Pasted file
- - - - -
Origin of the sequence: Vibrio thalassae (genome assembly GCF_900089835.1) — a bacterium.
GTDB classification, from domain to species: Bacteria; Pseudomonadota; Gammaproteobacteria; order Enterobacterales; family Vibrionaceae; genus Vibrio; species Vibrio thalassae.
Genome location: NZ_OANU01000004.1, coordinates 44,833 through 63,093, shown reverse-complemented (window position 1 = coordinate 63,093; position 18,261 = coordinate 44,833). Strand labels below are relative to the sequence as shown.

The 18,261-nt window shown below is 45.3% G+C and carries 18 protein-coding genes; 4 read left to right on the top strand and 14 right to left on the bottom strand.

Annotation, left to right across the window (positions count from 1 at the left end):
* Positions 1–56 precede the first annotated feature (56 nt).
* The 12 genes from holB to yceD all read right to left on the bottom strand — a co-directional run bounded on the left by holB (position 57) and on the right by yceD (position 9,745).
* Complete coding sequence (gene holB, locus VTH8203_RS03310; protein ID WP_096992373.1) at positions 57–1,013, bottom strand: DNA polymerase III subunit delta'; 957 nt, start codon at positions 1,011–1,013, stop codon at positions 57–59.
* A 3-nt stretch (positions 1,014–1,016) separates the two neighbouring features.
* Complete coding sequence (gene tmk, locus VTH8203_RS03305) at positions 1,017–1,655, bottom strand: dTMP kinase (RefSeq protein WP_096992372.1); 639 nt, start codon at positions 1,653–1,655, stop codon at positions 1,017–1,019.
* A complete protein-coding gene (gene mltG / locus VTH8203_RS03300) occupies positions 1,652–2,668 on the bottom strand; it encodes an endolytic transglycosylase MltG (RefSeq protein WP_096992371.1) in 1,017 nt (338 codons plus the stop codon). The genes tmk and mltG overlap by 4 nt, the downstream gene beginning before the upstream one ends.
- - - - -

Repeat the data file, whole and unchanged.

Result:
Origin of the sequence: Vibrio thalassae (genome assembly GCF_900089835.1) — a bacterium.
GTDB classification, from domain to species: Bacteria; Pseudomonadota; Gammaproteobacteria; order Enterobacterales; family Vibrionaceae; genus Vibrio; species Vibrio thalassae.
Genome location: NZ_OANU01000004.1, coordinates 44,833 through 63,093, shown reverse-complemented (window position 1 = coordinate 63,093; position 18,261 = coordinate 44,833). Strand labels below are relative to the sequence as shown.

The 18,261-nt window shown below is 45.3% G+C and carries 18 protein-coding genes; 4 read left to right on the top strand and 14 right to left on the bottom strand.

Annotation, left to right across the window (positions count from 1 at the left end):
* Positions 1–56 precede the first annotated feature (56 nt).
* The 12 genes from holB to yceD all read right to left on the bottom strand — a co-directional run bounded on the left by holB (position 57) and on the right by yceD (position 9,745).
* Complete coding sequence (gene holB, locus VTH8203_RS03310; protein ID WP_096992373.1) at positions 57–1,013, bottom strand: DNA polymerase III subunit delta'; 957 nt, start codon at positions 1,011–1,013, stop codon at positions 57–59.
* A 3-nt stretch (positions 1,014–1,016) separates the two neighbouring features.
* Complete coding sequence (gene tmk, locus VTH8203_RS03305) at positions 1,017–1,655, bottom strand: dTMP kinase (RefSeq protein WP_096992372.1); 639 nt, start codon at positions 1,653–1,655, stop codon at positions 1,017–1,019.
* A complete protein-coding gene (gene mltG / locus VTH8203_RS03300) occupies positions 1,652–2,668 on the bottom strand; it encodes an endolytic transglycosylase MltG (RefSeq protein WP_096992371.1) in 1,017 nt (338 codons plus the stop codon). The genes tmk and mltG overlap by 4 nt, the downstream gene beginning before the upstream one ends.